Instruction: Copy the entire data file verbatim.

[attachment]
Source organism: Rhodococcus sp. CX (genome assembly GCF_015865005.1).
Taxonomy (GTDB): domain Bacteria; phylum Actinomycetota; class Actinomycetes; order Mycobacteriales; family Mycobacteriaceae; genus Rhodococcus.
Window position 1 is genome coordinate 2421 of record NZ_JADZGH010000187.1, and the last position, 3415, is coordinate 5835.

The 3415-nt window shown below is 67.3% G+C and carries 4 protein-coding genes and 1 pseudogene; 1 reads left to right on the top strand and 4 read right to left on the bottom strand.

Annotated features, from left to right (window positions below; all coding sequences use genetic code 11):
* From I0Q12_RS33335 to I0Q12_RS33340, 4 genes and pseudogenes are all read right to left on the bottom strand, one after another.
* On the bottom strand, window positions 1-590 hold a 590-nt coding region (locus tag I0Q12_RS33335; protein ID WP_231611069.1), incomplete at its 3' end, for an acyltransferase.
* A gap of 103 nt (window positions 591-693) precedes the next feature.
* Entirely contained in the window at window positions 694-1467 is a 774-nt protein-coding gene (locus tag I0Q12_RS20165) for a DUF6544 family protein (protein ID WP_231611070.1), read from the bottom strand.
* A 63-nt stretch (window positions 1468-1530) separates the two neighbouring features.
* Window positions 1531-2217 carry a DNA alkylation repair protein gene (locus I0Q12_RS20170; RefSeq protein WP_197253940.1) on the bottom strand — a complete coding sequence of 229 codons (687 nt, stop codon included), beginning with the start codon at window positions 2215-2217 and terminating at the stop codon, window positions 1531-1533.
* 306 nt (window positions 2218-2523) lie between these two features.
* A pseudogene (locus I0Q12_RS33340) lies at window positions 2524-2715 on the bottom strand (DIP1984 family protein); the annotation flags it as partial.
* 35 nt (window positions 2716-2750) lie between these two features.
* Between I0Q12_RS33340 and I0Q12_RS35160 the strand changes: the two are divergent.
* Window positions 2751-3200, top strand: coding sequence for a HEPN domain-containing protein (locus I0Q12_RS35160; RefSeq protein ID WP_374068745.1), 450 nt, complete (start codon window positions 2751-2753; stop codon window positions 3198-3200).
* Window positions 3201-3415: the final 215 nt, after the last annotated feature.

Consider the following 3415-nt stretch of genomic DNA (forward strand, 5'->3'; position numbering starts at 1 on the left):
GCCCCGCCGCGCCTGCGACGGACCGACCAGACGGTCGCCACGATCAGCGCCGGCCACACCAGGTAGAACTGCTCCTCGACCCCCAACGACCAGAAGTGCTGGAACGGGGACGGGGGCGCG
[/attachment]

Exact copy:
Source organism: Rhodococcus sp. CX (genome assembly GCF_015865005.1).
Taxonomy (GTDB): domain Bacteria; phylum Actinomycetota; class Actinomycetes; order Mycobacteriales; family Mycobacteriaceae; genus Rhodococcus.
Window position 1 is genome coordinate 2421 of record NZ_JADZGH010000187.1, and the last position, 3415, is coordinate 5835.

The 3415-nt window shown below is 67.3% G+C and carries 4 protein-coding genes and 1 pseudogene; 1 reads left to right on the top strand and 4 read right to left on the bottom strand.

Annotated features, from left to right (window positions below; all coding sequences use genetic code 11):
* From I0Q12_RS33335 to I0Q12_RS33340, 4 genes and pseudogenes are all read right to left on the bottom strand, one after another.
* On the bottom strand, window positions 1-590 hold a 590-nt coding region (locus tag I0Q12_RS33335; protein ID WP_231611069.1), incomplete at its 3' end, for an acyltransferase.
* A gap of 103 nt (window positions 591-693) precedes the next feature.
* Entirely contained in the window at window positions 694-1467 is a 774-nt protein-coding gene (locus tag I0Q12_RS20165) for a DUF6544 family protein (protein ID WP_231611070.1), read from the bottom strand.
* A 63-nt stretch (window positions 1468-1530) separates the two neighbouring features.
* Window positions 1531-2217 carry a DNA alkylation repair protein gene (locus I0Q12_RS20170; RefSeq protein WP_197253940.1) on the bottom strand — a complete coding sequence of 229 codons (687 nt, stop codon included), beginning with the start codon at window positions 2215-2217 and terminating at the stop codon, window positions 1531-1533.
* 306 nt (window positions 2218-2523) lie between these two features.
* A pseudogene (locus I0Q12_RS33340) lies at window positions 2524-2715 on the bottom strand (DIP1984 family protein); the annotation flags it as partial.
* 35 nt (window positions 2716-2750) lie between these two features.
* Between I0Q12_RS33340 and I0Q12_RS35160 the strand changes: the two are divergent.
* Window positions 2751-3200, top strand: coding sequence for a HEPN domain-containing protein (locus I0Q12_RS35160; RefSeq protein ID WP_374068745.1), 450 nt, complete (start codon window positions 2751-2753; stop codon window positions 3198-3200).
* Window positions 3201-3415: the final 215 nt, after the last annotated feature.

Consider the following 3415-nt stretch of genomic DNA (forward strand, 5'->3'; position numbering starts at 1 on the left):
GCCCCGCCGCGCCTGCGACGGACCGACCAGACGGTCGCCACGATCAGCGCCGGCCACACCAGGTAGAACTGCTCCTCGACCCCCAACGACCAGAAGTGCTGGAACGGGGACGGGGGCGCG